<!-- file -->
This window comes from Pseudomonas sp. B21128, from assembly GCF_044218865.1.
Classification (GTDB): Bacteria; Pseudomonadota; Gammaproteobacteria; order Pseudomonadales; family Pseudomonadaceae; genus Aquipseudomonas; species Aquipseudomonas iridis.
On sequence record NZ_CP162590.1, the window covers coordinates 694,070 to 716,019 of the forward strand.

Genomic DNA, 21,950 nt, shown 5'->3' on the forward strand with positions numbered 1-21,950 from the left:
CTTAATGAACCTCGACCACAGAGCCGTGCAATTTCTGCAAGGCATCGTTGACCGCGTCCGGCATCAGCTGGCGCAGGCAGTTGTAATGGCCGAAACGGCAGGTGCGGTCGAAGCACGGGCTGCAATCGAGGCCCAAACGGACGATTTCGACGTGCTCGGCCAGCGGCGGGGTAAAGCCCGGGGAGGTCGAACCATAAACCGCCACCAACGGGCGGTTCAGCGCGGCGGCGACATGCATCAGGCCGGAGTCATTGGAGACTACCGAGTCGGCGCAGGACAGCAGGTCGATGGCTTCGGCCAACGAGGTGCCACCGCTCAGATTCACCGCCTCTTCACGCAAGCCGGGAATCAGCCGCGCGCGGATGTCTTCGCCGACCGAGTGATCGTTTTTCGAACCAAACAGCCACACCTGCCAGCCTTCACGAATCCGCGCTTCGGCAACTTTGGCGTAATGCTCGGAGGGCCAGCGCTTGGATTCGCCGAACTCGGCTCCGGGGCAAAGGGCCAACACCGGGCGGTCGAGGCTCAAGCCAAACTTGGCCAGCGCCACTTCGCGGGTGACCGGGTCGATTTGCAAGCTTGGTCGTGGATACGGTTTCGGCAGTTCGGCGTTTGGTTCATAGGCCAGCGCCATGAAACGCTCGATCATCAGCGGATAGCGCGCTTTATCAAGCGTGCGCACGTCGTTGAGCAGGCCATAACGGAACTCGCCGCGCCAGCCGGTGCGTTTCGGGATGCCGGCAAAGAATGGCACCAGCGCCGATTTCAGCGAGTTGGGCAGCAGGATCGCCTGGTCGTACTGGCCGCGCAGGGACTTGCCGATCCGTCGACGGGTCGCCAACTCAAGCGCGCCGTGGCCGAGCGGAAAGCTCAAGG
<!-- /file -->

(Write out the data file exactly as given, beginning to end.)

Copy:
This window comes from Pseudomonas sp. B21128, from assembly GCF_044218865.1.
Classification (GTDB): Bacteria; Pseudomonadota; Gammaproteobacteria; order Pseudomonadales; family Pseudomonadaceae; genus Aquipseudomonas; species Aquipseudomonas iridis.
On sequence record NZ_CP162590.1, the window covers coordinates 694,070 to 716,019 of the forward strand.

Genomic DNA, 21,950 nt, shown 5'->3' on the forward strand with positions numbered 1-21,950 from the left:
CTTAATGAACCTCGACCACAGAGCCGTGCAATTTCTGCAAGGCATCGTTGACCGCGTCCGGCATCAGCTGGCGCAGGCAGTTGTAATGGCCGAAACGGCAGGTGCGGTCGAAGCACGGGCTGCAATCGAGGCCCAAACGGACGATTTCGACGTGCTCGGCCAGCGGCGGGGTAAAGCCCGGGGAGGTCGAACCATAAACCGCCACCAACGGGCGGTTCAGCGCGGCGGCGACATGCATCAGGCCGGAGTCATTGGAGACTACCGAGTCGGCGCAGGACAGCAGGTCGATGGCTTCGGCCAACGAGGTGCCACCGCTCAGATTCACCGCCTCTTCACGCAAGCCGGGAATCAGCCGCGCGCGGATGTCTTCGCCGACCGAGTGATCGTTTTTCGAACCAAACAGCCACACCTGCCAGCCTTCACGAATCCGCGCTTCGGCAACTTTGGCGTAATGCTCGGAGGGCCAGCGCTTGGATTCGCCGAACTCGGCTCCGGGGCAAAGGGCCAACACCGGGCGGTCGAGGCTCAAGCCAAACTTGGCCAGCGCCACTTCGCGGGTGACCGGGTCGATTTGCAAGCTTGGTCGTGGATACGGTTTCGGCAGTTCGGCGTTTGGTTCATAGGCCAGCGCCATGAAACGCTCGATCATCAGCGGATAGCGCGCTTTATCAAGCGTGCGCACGTCGTTGAGCAGGCCATAACGGAACTCGCCGCGCCAGCCGGTGCGTTTCGGGATGCCGGCAAAGAATGGCACCAGCGCCGATTTCAGCGAGTTGGGCAGCAGGATCGCCTGGTCGTACTGGCCGCGCAGGGACTTGCCGATCCGTCGACGGGTCGCCAACTCAAGCGCGCCGTGGCCGAGCGGAAAGCTCAAGG